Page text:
Crowdfunding - conversations with your own crowd

To succeed at crowdfunding you need to convince the world at large that your business has legs and that your investment proposition is better than the next. The best way to gain the attention of the crowd is to gain their trust over time. Nothing says “trustworthy” quite like the confidence vote of many other people.

So where do you find those who will put their head above the parapet and give you the endorsement you need to capture the attention of the Crowdcube crowd? In your network of existing contacts is usually the answer

In initial conversations with our clients, they may worry that they don’t have a network that would be likely to invest. But more often than not, as we work with them to scope out the size of their network and the potential value that sits within that network, it becomes apparent that they do have a decent sized network and it has good investment potential. And once we get them into conversation with their network, it is not unusual to see larger investors come out of the woodwork, be it directly or indirectly.

If you are thinking of crowdfunding, we would advise you to start by making a list of all the groups of people that you know. Strength is in numbers so cast your net wide. And remember that successful crowdfunding requires a mix of lead (larger) investors and a fair number of smaller investors. So you’ll need all kinds of people with all kinds of backgrounds to get you over the line.

You need to keep at the forefront of your mind that with equity crowdfunding, you’re not asking for donations. You are seeking investment. And all going well, your own crowd too  may possibly make a nice little sum of money further down the line from this investment. You are presenting them with an opportunity.

Remember that successful crowdfunding requires a mix of lead (larger) investors and a fair number of smaller investors. So you’ll need all kinds of people with all kinds of backgrounds to get you over the line @IdeaSquares

Unless institutional investment is part of your play, friends and family are probably the best place to start. Your LinkedIn network could well be a treasure trove and should not be neglected. Then expand the circle further and wider: ex-colleagues and employers, customers, suppliers, partners, mentors, your local business community…. the list goes on.

You’ll also need to be realistic when working on your network. Preparing for crowdfunding doesn’t happen overnight. These conversations with your crowd take time and hard work. But there are huge benefits to be gained from a successful equity crowdfunding raise so the best thing you can do, is to take the time to prepare and set yourself up to win.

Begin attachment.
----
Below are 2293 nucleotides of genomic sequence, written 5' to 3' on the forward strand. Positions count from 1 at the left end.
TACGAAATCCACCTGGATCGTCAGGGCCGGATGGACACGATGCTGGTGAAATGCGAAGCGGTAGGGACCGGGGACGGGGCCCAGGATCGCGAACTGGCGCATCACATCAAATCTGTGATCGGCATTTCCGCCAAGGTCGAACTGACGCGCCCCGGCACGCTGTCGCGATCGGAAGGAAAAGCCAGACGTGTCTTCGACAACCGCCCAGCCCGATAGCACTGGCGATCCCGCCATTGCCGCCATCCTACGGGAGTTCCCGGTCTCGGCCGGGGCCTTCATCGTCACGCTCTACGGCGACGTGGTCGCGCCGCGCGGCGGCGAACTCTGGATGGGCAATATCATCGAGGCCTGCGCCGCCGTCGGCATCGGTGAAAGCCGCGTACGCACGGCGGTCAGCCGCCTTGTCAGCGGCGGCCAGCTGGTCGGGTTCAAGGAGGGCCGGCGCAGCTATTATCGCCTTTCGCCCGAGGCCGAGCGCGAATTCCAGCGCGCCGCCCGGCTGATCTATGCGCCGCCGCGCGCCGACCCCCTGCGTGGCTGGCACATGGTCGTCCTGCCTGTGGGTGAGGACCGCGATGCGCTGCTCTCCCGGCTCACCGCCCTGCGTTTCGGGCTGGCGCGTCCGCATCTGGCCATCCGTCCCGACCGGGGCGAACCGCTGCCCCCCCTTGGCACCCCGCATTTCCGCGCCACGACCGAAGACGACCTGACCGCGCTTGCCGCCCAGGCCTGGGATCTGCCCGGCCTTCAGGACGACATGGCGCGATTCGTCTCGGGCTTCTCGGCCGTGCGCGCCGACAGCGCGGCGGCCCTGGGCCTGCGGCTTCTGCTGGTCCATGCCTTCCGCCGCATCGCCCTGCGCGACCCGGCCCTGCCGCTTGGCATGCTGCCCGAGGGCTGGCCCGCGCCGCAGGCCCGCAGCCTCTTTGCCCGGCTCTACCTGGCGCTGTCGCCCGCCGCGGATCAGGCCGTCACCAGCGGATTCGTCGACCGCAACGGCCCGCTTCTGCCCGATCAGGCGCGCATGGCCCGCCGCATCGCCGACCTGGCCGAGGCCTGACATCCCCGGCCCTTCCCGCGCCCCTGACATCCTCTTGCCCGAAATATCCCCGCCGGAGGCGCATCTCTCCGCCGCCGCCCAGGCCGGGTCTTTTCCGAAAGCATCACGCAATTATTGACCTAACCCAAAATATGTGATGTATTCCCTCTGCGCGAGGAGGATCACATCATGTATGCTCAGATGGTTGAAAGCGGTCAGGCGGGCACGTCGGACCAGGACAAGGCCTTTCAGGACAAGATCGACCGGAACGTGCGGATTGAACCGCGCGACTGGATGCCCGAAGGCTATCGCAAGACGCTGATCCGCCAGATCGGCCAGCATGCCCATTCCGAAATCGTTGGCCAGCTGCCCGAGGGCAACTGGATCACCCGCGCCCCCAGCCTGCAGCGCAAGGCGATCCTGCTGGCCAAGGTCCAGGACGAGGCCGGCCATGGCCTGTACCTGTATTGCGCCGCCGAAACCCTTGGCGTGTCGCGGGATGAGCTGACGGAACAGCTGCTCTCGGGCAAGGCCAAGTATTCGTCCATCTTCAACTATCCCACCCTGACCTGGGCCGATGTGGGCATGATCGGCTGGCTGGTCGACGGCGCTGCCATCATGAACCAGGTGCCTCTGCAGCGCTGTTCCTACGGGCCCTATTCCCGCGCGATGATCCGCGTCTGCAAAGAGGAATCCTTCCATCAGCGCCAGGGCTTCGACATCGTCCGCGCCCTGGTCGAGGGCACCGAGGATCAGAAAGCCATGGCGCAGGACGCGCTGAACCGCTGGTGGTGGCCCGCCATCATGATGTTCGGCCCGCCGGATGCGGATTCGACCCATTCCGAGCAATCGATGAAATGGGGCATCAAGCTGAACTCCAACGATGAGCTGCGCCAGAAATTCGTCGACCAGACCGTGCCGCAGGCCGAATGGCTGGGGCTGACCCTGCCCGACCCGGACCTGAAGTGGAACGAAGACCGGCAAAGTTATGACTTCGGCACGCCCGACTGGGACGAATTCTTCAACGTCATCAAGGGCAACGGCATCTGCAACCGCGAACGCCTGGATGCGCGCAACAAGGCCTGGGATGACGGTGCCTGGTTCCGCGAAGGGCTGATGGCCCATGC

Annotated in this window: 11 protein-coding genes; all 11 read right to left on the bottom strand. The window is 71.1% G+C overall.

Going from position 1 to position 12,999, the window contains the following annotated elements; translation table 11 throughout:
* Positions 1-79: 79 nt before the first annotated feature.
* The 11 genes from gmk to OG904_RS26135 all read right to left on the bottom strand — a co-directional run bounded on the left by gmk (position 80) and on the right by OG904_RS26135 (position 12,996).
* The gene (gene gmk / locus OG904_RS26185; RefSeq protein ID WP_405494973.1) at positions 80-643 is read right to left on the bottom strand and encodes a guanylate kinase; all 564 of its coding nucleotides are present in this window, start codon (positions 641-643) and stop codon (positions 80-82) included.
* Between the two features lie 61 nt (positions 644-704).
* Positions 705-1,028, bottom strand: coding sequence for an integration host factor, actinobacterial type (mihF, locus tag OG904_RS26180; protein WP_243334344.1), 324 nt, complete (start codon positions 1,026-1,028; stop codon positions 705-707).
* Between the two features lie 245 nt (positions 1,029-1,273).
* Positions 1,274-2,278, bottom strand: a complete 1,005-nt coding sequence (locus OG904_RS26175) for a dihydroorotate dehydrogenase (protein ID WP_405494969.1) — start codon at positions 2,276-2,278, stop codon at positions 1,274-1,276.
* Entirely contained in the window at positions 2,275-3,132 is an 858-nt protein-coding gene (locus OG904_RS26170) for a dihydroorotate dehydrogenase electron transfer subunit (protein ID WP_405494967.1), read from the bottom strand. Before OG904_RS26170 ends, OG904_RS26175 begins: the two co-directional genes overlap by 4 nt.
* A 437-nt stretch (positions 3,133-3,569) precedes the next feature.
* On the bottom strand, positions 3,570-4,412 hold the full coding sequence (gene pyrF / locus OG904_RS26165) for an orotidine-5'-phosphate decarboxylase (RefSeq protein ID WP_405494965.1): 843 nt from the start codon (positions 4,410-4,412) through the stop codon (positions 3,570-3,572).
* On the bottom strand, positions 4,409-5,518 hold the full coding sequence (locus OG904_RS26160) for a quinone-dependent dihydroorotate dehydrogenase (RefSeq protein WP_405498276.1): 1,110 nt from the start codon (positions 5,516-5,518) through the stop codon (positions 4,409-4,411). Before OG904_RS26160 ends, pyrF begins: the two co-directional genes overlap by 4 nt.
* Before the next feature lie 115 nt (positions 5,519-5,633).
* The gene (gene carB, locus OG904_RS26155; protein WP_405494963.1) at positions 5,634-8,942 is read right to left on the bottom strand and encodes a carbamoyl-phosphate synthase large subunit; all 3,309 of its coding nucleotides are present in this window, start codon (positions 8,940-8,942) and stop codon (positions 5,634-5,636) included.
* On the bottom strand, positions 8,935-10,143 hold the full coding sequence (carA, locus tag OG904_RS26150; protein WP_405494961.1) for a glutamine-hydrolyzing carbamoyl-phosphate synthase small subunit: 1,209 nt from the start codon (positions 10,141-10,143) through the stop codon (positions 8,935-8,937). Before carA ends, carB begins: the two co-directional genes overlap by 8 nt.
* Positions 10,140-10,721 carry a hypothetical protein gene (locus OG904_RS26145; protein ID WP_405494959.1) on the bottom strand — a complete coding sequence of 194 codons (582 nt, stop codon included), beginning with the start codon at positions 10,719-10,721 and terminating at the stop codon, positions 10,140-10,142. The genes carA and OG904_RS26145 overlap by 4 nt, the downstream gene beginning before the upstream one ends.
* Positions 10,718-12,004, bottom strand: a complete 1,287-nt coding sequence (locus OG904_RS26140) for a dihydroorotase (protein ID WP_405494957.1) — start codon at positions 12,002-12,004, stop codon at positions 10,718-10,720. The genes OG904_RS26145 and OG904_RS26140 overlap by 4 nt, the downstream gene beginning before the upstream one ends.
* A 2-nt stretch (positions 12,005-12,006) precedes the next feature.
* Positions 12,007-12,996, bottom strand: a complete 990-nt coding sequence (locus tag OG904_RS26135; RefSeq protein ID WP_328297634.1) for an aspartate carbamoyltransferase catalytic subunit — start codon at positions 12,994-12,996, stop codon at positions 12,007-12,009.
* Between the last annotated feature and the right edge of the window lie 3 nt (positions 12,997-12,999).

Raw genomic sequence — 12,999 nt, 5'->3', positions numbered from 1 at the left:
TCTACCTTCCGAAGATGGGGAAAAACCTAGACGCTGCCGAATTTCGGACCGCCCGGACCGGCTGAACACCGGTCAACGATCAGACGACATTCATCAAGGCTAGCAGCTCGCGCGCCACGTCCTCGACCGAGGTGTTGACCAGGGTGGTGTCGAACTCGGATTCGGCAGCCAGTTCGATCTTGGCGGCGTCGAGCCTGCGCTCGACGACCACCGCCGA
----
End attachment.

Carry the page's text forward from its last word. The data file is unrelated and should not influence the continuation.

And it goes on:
The first time your crowd sees your crowdcube campaign, should NOT be the first time they hear about this investment opportunity. Think of it a bit like dating. You’re playing the long game. You need to court your network, get them round your business idea and then get them round the idea of crowdfunding and what it entails.  

Successfully warming up your crowd is about making them feel like they have contributed to the end result. Ask key people to review your materials, talk to your family about crowdfunding and why you’re doing it, ask some your customers what rewards they’d like. In whatever way is appropriate, let people contribute, give them the opportunity to give you feedback and then register their interest in your campaign. Most importantly, use the time in the lead up to your campaign to finalise conversations with potential larger investors, wherever possible BEFORE you launch. Not after. Let people in your own crowd arrive to the campaign already very comfortable with the opportunity and ready to invest.  

If you’re considering seeking support in preparing your equity crowdfunding campaign for Crowdcube and would like some guidance on how to unlock the investment that sits within your crowd, get in touch with IdeaSquares to learn how the Crowd10 programme will help to increase your chance of success.

Kirsty Ranger

Guest author: Kirsty Ranger Founder at IdeaSquares

Kirsty is the founder of Bristol-based crowdfunding agency IdeaSquares. She has been personally involved in millions of pounds of fundraising. Two years ago, she launched the Crowd10 programme in partnership with Crowdcube, a programme designed to help you launch your crowdfunding campaign more successfully.